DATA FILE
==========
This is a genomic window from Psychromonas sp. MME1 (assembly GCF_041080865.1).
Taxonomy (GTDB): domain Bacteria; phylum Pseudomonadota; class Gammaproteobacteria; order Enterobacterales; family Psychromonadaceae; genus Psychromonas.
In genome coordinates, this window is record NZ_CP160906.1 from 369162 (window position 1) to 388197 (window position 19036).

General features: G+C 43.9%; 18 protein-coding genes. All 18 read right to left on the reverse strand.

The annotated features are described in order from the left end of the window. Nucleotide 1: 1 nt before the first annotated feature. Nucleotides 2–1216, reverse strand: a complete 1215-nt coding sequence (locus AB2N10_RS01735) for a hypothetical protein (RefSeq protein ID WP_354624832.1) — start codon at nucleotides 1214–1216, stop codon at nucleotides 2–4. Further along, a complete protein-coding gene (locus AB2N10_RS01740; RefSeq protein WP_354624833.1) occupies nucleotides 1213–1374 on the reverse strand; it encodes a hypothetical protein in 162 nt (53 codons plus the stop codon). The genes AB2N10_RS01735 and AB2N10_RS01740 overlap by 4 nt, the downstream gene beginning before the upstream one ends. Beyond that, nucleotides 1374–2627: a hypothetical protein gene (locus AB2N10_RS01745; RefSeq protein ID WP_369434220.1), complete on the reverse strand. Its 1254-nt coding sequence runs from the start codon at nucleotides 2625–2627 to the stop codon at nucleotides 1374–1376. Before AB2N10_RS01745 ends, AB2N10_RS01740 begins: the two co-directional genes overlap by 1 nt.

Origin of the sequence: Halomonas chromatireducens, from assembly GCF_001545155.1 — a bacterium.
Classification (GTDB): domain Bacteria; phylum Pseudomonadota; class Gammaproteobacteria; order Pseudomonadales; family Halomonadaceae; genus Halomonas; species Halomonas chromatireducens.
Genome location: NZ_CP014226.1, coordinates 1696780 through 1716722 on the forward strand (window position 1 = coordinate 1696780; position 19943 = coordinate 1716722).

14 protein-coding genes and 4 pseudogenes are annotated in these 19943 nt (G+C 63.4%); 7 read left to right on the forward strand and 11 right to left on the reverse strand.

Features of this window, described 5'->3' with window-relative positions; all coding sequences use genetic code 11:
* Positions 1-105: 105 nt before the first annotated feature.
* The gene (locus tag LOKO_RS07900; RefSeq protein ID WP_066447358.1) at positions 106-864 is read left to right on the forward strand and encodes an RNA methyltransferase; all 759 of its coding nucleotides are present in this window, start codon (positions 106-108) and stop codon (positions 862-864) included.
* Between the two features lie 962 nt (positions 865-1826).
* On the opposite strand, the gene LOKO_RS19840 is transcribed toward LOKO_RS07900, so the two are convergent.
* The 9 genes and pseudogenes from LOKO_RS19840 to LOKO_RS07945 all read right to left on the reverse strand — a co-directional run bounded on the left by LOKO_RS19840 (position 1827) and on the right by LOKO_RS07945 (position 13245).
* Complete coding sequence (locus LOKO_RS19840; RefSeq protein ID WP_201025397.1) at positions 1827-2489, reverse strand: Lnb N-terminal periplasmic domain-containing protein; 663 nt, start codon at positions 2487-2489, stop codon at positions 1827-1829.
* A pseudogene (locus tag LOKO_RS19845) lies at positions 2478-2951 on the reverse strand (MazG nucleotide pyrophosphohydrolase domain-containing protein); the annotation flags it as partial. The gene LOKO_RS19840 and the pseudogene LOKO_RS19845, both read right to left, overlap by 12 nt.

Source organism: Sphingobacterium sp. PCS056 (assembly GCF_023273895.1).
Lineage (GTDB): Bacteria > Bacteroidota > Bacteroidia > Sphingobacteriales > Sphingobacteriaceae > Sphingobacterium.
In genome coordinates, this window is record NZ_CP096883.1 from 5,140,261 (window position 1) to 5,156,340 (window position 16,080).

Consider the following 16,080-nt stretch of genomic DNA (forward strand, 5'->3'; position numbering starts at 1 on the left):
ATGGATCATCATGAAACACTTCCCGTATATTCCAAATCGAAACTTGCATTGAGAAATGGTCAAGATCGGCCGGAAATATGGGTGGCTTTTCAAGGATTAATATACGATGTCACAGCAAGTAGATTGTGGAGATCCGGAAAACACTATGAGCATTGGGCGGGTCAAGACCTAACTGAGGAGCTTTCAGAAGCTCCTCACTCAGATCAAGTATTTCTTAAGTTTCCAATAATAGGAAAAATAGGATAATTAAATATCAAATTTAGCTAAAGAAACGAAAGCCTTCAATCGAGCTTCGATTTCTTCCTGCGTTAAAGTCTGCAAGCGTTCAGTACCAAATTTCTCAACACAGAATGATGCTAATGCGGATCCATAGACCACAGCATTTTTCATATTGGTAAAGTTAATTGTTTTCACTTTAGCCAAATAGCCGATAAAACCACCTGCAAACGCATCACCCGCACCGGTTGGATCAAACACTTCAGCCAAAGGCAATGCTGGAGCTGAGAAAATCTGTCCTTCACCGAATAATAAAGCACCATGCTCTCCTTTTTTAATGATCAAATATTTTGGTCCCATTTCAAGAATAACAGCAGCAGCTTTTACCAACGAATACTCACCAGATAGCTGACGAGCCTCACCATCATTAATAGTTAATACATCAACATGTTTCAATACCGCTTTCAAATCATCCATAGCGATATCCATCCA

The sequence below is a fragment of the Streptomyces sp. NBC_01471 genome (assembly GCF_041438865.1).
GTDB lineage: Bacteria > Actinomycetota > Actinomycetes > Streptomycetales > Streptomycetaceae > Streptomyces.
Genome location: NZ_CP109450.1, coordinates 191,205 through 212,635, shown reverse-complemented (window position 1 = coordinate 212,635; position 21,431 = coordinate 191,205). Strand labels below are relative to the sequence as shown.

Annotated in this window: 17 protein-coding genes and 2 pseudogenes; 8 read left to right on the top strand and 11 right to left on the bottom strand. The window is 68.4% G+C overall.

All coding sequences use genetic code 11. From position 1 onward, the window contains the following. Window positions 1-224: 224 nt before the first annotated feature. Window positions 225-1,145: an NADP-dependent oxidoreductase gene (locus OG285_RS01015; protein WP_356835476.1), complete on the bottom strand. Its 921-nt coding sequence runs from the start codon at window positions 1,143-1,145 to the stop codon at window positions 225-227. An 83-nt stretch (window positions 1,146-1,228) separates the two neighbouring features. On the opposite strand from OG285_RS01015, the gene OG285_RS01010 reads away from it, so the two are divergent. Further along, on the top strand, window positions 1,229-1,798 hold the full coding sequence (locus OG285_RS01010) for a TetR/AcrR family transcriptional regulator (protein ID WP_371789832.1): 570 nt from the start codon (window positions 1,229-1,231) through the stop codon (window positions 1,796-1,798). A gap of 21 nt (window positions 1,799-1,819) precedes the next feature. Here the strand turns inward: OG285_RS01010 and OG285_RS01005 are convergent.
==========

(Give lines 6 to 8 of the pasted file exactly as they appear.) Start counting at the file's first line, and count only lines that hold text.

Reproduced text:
Origin of the sequence: Halomonas chromatireducens, from assembly GCF_001545155.1 — a bacterium.
Classification (GTDB): domain Bacteria; phylum Pseudomonadota; class Gammaproteobacteria; order Pseudomonadales; family Halomonadaceae; genus Halomonas; species Halomonas chromatireducens.
Genome location: NZ_CP014226.1, coordinates 1696780 through 1716722 on the forward strand (window position 1 = coordinate 1696780; position 19943 = coordinate 1716722).